“Aye, and Gomorrah” (1967): Astronaut careers require physical removal of genitalia. Transforms people into sexless, androgynous, prepubescent “spacers”.
“Seed Stock” (1970): The narrator has a moment of speculation on further generations and the natural evolution of the humans on this new planet. Despite scientists’ best efforts in accommodating the planet to humans, through the natural course of evolution, they will become more and more removed from traditional humanity as they become a people more suited to live in their new environment.
“Burning Chrome” (1982): The prevalence of technology and cybernetic enhancements to the human body allow for a closer bond between the human and the artificial in this cyberpunk text.
The Calcutta Chromosome (1995): Transference of “chromosomes” unique to your person to others allows for the altering, and extension, of the human state. Advanced technologies feature in a larger conspiracy, though they are not essential to the process of transforming humans.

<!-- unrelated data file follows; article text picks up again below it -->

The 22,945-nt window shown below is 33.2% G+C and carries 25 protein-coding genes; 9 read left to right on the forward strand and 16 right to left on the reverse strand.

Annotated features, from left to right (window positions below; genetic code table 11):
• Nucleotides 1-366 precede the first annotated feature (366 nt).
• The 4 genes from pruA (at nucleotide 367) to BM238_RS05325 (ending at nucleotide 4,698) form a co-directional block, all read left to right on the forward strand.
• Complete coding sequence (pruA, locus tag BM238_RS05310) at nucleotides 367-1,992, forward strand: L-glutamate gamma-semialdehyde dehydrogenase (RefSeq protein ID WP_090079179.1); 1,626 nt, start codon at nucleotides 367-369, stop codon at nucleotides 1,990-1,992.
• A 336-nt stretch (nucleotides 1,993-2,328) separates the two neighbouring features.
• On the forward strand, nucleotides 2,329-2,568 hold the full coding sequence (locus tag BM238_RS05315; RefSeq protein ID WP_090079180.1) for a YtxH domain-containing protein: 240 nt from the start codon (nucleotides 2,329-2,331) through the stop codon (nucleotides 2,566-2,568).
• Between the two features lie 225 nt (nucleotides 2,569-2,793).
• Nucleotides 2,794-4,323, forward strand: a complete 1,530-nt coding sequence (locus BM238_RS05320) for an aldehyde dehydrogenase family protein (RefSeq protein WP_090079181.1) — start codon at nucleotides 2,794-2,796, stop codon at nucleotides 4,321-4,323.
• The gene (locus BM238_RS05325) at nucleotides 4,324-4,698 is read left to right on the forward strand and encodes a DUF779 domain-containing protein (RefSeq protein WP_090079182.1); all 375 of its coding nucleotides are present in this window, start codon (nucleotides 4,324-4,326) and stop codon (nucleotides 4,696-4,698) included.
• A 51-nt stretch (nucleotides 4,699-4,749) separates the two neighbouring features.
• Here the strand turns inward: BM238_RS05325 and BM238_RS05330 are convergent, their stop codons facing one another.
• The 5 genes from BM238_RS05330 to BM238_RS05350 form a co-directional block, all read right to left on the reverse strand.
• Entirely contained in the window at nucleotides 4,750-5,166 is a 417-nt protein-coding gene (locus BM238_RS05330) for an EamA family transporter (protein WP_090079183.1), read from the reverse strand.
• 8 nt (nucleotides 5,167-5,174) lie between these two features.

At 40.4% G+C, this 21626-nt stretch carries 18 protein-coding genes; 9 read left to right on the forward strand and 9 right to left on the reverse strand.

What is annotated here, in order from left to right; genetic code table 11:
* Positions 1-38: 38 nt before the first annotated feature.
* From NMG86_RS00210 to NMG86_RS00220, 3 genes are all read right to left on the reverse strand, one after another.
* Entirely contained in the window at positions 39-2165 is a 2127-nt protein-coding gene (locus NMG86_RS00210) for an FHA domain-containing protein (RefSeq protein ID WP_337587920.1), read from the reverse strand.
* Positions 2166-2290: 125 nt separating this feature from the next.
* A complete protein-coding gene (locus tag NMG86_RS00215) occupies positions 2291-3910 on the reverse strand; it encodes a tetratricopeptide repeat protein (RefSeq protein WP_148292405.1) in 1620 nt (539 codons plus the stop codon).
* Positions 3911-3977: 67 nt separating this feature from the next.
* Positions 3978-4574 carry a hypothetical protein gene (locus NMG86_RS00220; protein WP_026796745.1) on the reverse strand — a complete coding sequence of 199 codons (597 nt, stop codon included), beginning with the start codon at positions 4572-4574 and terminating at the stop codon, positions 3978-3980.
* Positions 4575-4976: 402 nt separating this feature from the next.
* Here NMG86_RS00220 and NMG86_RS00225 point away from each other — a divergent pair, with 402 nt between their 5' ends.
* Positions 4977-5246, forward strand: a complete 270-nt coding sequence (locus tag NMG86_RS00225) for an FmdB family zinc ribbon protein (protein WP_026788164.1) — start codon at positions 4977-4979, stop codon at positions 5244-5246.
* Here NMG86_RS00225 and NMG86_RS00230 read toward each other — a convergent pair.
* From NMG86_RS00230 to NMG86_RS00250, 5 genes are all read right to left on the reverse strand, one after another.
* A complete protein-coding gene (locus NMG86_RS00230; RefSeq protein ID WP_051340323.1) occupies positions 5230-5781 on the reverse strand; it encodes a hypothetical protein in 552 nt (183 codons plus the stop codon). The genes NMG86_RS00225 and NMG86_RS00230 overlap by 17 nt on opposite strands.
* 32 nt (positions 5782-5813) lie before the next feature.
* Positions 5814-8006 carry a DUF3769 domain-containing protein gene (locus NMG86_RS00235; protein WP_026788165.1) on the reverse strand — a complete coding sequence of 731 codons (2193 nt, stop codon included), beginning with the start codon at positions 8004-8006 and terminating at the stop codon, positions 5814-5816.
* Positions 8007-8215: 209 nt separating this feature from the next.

The above texts all touch upon post/transhumanist themes of changing what it means to be traditionally human, with each featuring advanced technologies to various extents in relation to these shared themes. “Aye, and Gomorrah”, written within the historical context of sexual revolution (mirrored largely by the “spacers” and “frelks” and their social perceptions and positions), depicts a future where human technological intervention in space requires people to undergo physical alteration. “Seed Stock” shows that, despite the best technological efforts of humanity, a natural process of evolution will change their being. “Burning Chrome”, falling within the cyberpunk genre of the 80s, has interaction with technology as key to the lives of its characters. These interactions to “nets” and “mainframes” through the art of hacking are often described in very physical ways. But the interactions also extend to a real physical sense with some cases of cybernetic implants. The Calcutta Chromosome does not require advanced technologies in dealing with its transformation of the human experience, just the advancement of ideas and research. However, AIs, holographic projections, advanced computations and some vision of the internet all play roles within a fairly prophetic century-old conspiracy. Though each text employs advanced technologies when exploring their post/transhuman ideas, there is little in the way of historical consistency when each author has different perceptions and understandings of technology. However, the existence of these advanced technologies is key to the narratives, despite not being key to the process of human alteration in “Seed Stock” and The Calcutta Chromosome.